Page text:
Queer Places:
Passy Cemetery, 2 Rue du Commandant Schloesing, 75016 Paris, Francia

Laura Dreyfus Barney | Smithsonian American Art MuseumLaura Dreyfus-Barney (born Laura Clifford Barney; 30 November 1879, Cincinnati, Ohio – 18 August 1974, Paris, France) was a leading American Baháʼí teacher and philanthropist. In 1974, during an interview, Alice Roosevelt Longworth was reminded of a story of a friend of hers in the old days (the turn of the century) who, after being forbidden by her father to see a young man, dressed in men's clothes and cut her hair. The father remarked, "What an odd revenge." Longworth laughed heartily, "Homosexuality and lesbianism were very fashionable in those days," she said. "And it was quite acceptable. At least as far as I was concerned." It seems Margaret Cassini, Igor's mother and the daughter of a South American ambassador, had been a great friend of Alice Longworth's and they had taken a walk one day in the White House garden. Miss Cassini proceeded to tell young Alice that a mutual friend was saying horrid things about her. Alice asked what, and the friend replied that a certain Miss Alice Barney (later Laura Clifford Barney) was claiming to be in love with Alice. "I don't think that's nasty, why I think that's lovely, so nice. I'm so glad to hear she is," Mrs. Longworth recalled saying with a mischievous smile. Margaret Cassini apparently snorted with contempt, which pleased Alice enormously. "Still," she said, "usually I thought it better to keep away from joking about the lesbian thing since my father was President."

Laura Clifford Barney was the daughter of Albert and Alice Pike Barney. Albert Clifford Barney was the son of a manufacturer of railway cars and was of English descent. Alice was of French, Dutch and German-Jewish ancestry, and was a socially prominent artist from Washington, D.C. Laura and her elder sister Natalie Clifford Barney were educated by private tutors. Laura became a leading American Baháʼí teacher and philanthropist. She is best known for having compiled the Baháʼí text Some Answered Questions from her interviews with ʻAbdu'l-Bahá during her visit to ʿAkkāʾ, Palestine, between 1904 and 1906.[1]

Laura Clifford Barney | AMERICAN GALLERY - 20th Century

Laura Clifford Dreyfus-Barney. In her Diary Juliet said that “It was Laura  who gave me the Message, bringing to me the… | Natalie clifford barney,  Art, American art

God's Heroes

Laura Clifford Barney | AMERICAN GALLERY - 20th Century

Laura Clifford Barney | Shareable Baha'i Resources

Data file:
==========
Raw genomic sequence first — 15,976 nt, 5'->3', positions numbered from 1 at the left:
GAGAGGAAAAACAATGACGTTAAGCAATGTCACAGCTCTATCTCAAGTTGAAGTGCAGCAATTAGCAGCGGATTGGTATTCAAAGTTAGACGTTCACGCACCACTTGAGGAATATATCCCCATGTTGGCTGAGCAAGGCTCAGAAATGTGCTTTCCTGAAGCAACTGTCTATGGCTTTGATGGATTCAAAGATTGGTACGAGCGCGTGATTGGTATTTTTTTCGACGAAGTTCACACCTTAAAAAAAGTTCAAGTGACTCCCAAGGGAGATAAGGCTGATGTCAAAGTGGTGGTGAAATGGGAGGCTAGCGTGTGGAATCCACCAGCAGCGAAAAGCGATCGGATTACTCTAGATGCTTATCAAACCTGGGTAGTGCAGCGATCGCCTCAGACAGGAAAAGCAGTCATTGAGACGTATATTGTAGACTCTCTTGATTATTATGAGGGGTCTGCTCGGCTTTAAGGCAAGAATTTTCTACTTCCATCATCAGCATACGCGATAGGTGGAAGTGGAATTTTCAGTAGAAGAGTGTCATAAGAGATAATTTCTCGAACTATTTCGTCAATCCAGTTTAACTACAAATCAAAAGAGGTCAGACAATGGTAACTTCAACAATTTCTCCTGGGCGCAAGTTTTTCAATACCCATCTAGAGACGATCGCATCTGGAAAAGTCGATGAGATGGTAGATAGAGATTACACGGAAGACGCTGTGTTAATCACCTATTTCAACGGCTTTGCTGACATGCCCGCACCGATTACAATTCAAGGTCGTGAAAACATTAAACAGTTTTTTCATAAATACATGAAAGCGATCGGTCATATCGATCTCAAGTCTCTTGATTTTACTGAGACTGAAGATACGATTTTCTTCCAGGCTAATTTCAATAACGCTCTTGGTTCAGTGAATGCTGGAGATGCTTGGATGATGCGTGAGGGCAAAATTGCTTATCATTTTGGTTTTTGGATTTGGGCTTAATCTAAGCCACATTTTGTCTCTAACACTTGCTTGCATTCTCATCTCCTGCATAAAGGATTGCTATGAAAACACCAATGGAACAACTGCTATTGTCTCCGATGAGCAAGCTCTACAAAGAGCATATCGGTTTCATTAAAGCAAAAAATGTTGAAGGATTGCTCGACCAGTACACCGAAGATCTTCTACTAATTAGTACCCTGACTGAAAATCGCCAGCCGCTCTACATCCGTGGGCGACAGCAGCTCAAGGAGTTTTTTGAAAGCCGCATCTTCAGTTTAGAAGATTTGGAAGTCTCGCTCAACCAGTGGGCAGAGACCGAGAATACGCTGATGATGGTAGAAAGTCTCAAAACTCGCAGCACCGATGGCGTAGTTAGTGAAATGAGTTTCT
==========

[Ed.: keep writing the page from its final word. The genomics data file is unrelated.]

She attended Les Ruches, a French boarding school founded by feminist Marie Souvestre. While continuing her studies in Paris, Laura met May Bolles (later Maxwell), a Canadian Baháʼí, and was converted to the faith in about 1900. Her mother converted soon afterward. In 1911, she married Hippolyte Dreyfus (married name Hippolyte Dreyfus-Barney).[2] Laura Barney financed the visit of the Persian Baháʼí scholar Mírzá Abu'l-Faḍl-i-Gulpáygání to the United States in 1901-04, in order to propagate the faith there, and helped to publish the translation of his Ḥojaj al-bahīya (Cairo, 1342/1925; tr. Ali-Kuli Khan as The Baháʼí Proofs, New York, 1902; 2nd ed., ed. J. R. I. Cole, Wilmette, Ill., 1983). In 1904 she visited ʻAbdu'l-Bahá in ʿAkkāʾ, Palestine, where she remained about two years, acquiring a working knowledge of Persian and becoming an intimate of his household. During that time she arranged to have ʻAbdu'l-Bahá's answers to her questions, mainly on philosophy and Christian theology, recorded by his secretaries. She collaborated with her future husband, Hippolyte Dreyfus, on the editing and translation of this work (al-Nūr al-abhā fīmofāważāt ʻAbdu'l-Bahá, Leiden, 1908; tr. L. C. Barney and H. Dreyfus as Some Answered Questions, London, 1908;[3] tr. H. Dreyfus as Les leçons de Saint Jean d'Acre, Paris, 1909). In 1905-06 she visited Persia, the Caucasus, and Russia with Dreyfus. After their marriage in April 1911, when they both adopted the surname Dreyfus-Barney, she traveled extensively with him. Both Laura and Hippolyte Dreyfus-Barney played a vital role in ʻAbdu'l-Bahá's successful visits to the West. Their intimate and personal relationship with him is unquestioned. Even though Hippolyte accompanied ʻAbdu'l-Bahá more so than Laura and translated many of his speeches to French. Nonetheless, Laura's role is unique in her special bond she developed through her travels to Akka during her youth and later as his host in Paris. Her proficiency in Persian language is another aspect that was unique at the time for a woman. ʻAbdu'l-Bahá's first visit to Paris in September 1911 was hosted by Laura and her husband. They also traveled to London and acted as his interpreters. They were his "confidantes." ʻAbdu'l-Bahá's next visit to the west and the US took place in 1912. Laura was present again in New York. New Jersey and Washington, DC. Upon his return to London, both Laura and Hippolyte were present. Their last visit to Akka to visit ʻAbdu'l-Bahá was in 1921, the same year that he died.[4] Dreyfus-Barney was active in the International Council of Women from the 1920s to the 1960s and was its representative to the League of Nations and then later worked connecting the United Nation's Children's Fund with various NGOs after World War II.[5] Between these, during World War I, Dreyfus-Barney served in the American Ambulance Corps (1914-15), and the American Red Cross (1916-18) in France, and helped to establish the first children's hospital in Avignon (1918). For her lifetime of services she was named chevalier (1925) and officer (1937) of the French Légion d'Honneur. There is a copy of her unpublished memoirs in the Baháʼí national archives in France.

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